Free spirits to some, mercenaries to some others -- the T20 swashbucklers from the West Indies are expectedly lighting up the IPL and for the first time in decades, igniting hopes of an international revival with the World Cup being their stage.
Only a month and a half is left for the ICC 50-over showpiece in England and the sought-after T20 freelancers from the assortment of Caribbean islands could shape the agenda of the marquee event, which has been won twice by them but back in 1975 and 1979.
The 39-year-old Chris Gayle has already confirmed his participation after Cricket West Indies moved away from the controversial Dave Cameron era when these freelancers were frowned upon. Under Ricky Skerritt, there could be a paradigm shift in the philosophy of the selection process.
The likes of Kieron Pollard, Sunil Narine, and Andre Russell could well be back in the mix to wear the Windies maroons in England.
The West Indies cricket establishment, for long, has treated the Pollards, Narines and the Russells with iron gloves for their commitment towards franchise leagues when all they did was to earn their livelihood which the parent body could never assure for want of funds.
However, the current Indian Premier League, in all its might, has shown that on big occasions, talent and ability to achieve the unthinkable trumps commitment and hard work.
Sample this: Between Chris Gayle (18), Kieron Pollard (17) and Andre Russell (25), the West Indians have accounted for 60 sixes in the first three weeks of the T20 extravaganza.
Former West Indies skipper and chairman of selectors Jimmy Adams has certainly taken note of that.
"There's been a lot of turmoil in West Indies cricket over the last couple of years. But things have changed in the past couple of weeks," Pollard said after his incredible 31-ball 83 for Mumbai Indians in a successful chase against Kings XI Punjab on Wednesday night.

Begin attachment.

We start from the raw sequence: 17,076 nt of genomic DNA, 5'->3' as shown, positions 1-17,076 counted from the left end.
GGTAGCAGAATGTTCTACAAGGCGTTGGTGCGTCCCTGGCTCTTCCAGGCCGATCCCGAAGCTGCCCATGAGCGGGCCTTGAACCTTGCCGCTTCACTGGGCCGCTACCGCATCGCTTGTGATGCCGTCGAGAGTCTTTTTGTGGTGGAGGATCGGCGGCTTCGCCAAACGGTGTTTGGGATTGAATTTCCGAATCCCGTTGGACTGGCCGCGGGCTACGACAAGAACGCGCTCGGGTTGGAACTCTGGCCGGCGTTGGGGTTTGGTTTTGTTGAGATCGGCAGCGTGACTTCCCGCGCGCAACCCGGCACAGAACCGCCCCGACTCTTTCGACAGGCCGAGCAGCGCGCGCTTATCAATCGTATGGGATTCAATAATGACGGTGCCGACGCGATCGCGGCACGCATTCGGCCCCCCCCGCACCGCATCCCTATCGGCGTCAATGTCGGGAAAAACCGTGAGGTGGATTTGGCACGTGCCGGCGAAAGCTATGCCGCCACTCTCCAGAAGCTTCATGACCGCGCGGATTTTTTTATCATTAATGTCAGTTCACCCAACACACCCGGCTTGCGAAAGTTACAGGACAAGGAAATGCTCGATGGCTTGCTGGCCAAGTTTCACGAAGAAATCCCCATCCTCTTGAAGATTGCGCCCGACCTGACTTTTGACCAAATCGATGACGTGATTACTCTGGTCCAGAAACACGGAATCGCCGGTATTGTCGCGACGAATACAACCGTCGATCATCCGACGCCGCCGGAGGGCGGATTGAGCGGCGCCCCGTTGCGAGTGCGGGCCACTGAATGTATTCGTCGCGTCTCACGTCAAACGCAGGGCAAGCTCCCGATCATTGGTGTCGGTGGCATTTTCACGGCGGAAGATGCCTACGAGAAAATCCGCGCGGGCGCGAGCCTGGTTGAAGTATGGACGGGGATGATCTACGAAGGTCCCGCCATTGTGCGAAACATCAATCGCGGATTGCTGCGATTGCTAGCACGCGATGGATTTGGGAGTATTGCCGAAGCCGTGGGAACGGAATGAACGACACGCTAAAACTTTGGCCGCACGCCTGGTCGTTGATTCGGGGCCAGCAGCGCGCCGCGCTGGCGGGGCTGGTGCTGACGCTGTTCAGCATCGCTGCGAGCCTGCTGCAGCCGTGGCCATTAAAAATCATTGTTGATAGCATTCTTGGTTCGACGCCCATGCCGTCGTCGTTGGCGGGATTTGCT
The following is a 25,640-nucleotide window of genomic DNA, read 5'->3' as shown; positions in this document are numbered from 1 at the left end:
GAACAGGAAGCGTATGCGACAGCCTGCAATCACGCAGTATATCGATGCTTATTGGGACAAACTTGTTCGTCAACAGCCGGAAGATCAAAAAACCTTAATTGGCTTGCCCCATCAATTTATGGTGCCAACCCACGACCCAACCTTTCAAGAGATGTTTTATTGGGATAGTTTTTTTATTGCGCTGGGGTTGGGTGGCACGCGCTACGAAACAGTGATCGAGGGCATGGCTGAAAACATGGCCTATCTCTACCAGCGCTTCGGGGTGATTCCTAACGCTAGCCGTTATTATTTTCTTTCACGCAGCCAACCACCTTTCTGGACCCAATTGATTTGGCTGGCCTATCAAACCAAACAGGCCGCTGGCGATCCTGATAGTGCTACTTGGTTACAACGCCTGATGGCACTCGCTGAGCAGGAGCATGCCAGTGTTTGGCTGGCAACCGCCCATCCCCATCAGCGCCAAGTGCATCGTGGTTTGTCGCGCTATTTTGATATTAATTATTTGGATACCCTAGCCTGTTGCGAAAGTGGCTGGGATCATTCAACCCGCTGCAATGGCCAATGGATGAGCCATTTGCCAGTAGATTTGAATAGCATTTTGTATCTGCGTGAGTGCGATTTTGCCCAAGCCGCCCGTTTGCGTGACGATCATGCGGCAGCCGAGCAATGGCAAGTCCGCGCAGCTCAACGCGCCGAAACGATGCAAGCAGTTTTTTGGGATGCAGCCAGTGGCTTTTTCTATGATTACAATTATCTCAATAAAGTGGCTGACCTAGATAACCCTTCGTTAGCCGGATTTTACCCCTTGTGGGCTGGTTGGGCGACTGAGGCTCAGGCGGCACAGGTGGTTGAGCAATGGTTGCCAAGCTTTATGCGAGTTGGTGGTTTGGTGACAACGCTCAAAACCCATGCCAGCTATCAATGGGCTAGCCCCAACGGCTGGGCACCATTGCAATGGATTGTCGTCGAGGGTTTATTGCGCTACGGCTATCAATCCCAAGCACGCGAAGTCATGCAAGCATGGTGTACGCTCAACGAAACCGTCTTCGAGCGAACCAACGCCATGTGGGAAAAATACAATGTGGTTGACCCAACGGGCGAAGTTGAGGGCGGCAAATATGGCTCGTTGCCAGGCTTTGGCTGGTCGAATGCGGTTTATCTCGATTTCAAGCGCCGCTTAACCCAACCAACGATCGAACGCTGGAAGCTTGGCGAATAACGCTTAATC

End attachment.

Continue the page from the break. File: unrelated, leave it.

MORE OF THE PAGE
"I was one of the guys blacklisted. The most I can do is to put runs on the board every time I step out on the cricket field," he added.
Pollard had refused to play the domestic 50-over tournament in the past and had been penalised but things are changing.
And no one knows it better than Andre Russell 2.0, which has, in the past one year, emerged from shadows of 'Muscle Russell', an erratic talent sporadically playing a great knock.
Mahendra Singh Dhoni put it with a straight face in the Chennai Super Kings documentary 'Roar of the Lion' about Russell's power-hitting.
"You can a have fielder inside the circle, outside the circle but not outside the stadium. Even parents of cricketers watch matches. One shouldn't be so ruthless," Dhoni had said about Russell referring to a match against KKR in Chennai during the 2018 edition.
Humbled by a one-year dope ban in 2017, a changed Russell looks set to intimidate, leaving bowlers confused.
And then there is Sunil Narine, who is now more of a pinch-hitter expected to take the bowlers on during Powerplays besides bowling wicket to wicket with his changed action.
Add to it, the youthful exuberance of Alzarri Joseph and Shimron Hetmyer along with Shai Hope, it could scare the daylights out of any bowling attack.
And last but not the least is 'The Universe Boss', who is expected to once again stand and deliver in a few matches while flashing his toothy grin.
The Jamaican 'Rum Punch', in fact, could just be ideal for the cricket lovers in the fickle English weather as Gayle gears up for his final hurrah.